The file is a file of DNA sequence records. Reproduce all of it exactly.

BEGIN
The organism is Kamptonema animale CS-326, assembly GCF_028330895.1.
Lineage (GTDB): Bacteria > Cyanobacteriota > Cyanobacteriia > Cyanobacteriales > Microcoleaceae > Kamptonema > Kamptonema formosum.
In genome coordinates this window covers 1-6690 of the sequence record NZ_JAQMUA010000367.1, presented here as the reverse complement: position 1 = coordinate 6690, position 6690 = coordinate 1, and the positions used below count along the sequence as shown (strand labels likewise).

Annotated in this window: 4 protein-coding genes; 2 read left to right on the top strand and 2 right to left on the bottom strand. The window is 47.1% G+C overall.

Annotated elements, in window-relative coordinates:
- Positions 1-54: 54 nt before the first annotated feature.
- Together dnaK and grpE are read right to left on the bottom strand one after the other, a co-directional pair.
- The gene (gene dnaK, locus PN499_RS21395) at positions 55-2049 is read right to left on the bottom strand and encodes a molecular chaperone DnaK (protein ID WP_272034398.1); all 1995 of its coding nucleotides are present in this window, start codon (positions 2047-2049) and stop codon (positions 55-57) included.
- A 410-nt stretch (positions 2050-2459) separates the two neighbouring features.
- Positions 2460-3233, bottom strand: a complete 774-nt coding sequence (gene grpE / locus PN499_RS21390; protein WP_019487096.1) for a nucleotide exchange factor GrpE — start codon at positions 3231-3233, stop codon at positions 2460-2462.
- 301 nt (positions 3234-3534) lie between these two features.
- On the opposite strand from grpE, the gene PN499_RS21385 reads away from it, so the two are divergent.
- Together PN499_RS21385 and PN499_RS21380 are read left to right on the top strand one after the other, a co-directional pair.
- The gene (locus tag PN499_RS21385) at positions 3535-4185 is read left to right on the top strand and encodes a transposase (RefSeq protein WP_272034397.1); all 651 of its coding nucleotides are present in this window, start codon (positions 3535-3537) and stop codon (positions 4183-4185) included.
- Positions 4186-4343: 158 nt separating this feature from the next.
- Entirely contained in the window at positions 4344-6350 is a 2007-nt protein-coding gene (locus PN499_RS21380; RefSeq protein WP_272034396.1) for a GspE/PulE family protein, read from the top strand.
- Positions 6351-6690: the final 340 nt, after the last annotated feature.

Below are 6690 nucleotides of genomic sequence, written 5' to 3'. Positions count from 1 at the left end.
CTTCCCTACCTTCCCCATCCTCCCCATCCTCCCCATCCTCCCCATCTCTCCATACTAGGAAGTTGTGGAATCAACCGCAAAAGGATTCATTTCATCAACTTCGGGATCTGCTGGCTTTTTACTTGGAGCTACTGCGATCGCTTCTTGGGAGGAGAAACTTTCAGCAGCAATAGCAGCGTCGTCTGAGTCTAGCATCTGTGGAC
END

The organism is Kamptonema animale CS-326, assembly GCF_028330895.1.
Lineage (GTDB): Bacteria > Cyanobacteriota > Cyanobacteriia > Cyanobacteriales > Microcoleaceae > Kamptonema > Kamptonema formosum.
In genome coordinates this window covers 1-6690 of the sequence record NZ_JAQMUA010000367.1, presented here as the reverse complement: position 1 = coordinate 6690, position 6690 = coordinate 1, and the positions used below count along the sequence as shown (strand labels likewise).

Annotated in this window: 4 protein-coding genes; 2 read left to right on the top strand and 2 right to left on the bottom strand. The window is 47.1% G+C overall.

Annotated elements, in window-relative coordinates:
- Positions 1-54: 54 nt before the first annotated feature.
- Together dnaK and grpE are read right to left on the bottom strand one after the other, a co-directional pair.
- The gene (gene dnaK, locus PN499_RS21395) at positions 55-2049 is read right to left on the bottom strand and encodes a molecular chaperone DnaK (protein ID WP_272034398.1); all 1995 of its coding nucleotides are present in this window, start codon (positions 2047-2049) and stop codon (positions 55-57) included.
- A 410-nt stretch (positions 2050-2459) separates the two neighbouring features.
- Positions 2460-3233, bottom strand: a complete 774-nt coding sequence (gene grpE / locus PN499_RS21390; protein WP_019487096.1) for a nucleotide exchange factor GrpE — start codon at positions 3231-3233, stop codon at positions 2460-2462.
- 301 nt (positions 3234-3534) lie between these two features.
- On the opposite strand from grpE, the gene PN499_RS21385 reads away from it, so the two are divergent.
- Together PN499_RS21385 and PN499_RS21380 are read left to right on the top strand one after the other, a co-directional pair.
- The gene (locus tag PN499_RS21385) at positions 3535-4185 is read left to right on the top strand and encodes a transposase (RefSeq protein WP_272034397.1); all 651 of its coding nucleotides are present in this window, start codon (positions 3535-3537) and stop codon (positions 4183-4185) included.
- Positions 4186-4343: 158 nt separating this feature from the next.
- Entirely contained in the window at positions 4344-6350 is a 2007-nt protein-coding gene (locus PN499_RS21380; RefSeq protein WP_272034396.1) for a GspE/PulE family protein, read from the top strand.
- Positions 6351-6690: the final 340 nt, after the last annotated feature.

Below are 6690 nucleotides of genomic sequence, written 5' to 3'. Positions count from 1 at the left end.
CTTCCCTACCTTCCCCATCCTCCCCATCCTCCCCATCCTCCCCATCTCTCCATACTAGGAAGTTGTGGAATCAACCGCAAAAGGATTCATTTCATCAACTTCGGGATCTGCTGGCTTTTTACTTGGAGCTACTGCGATCGCTTCTTGGGAGGAGAAACTTTCAGCAGCAATAGCAGCGTCGTCTGAGTCTAGCATCTGTGGAC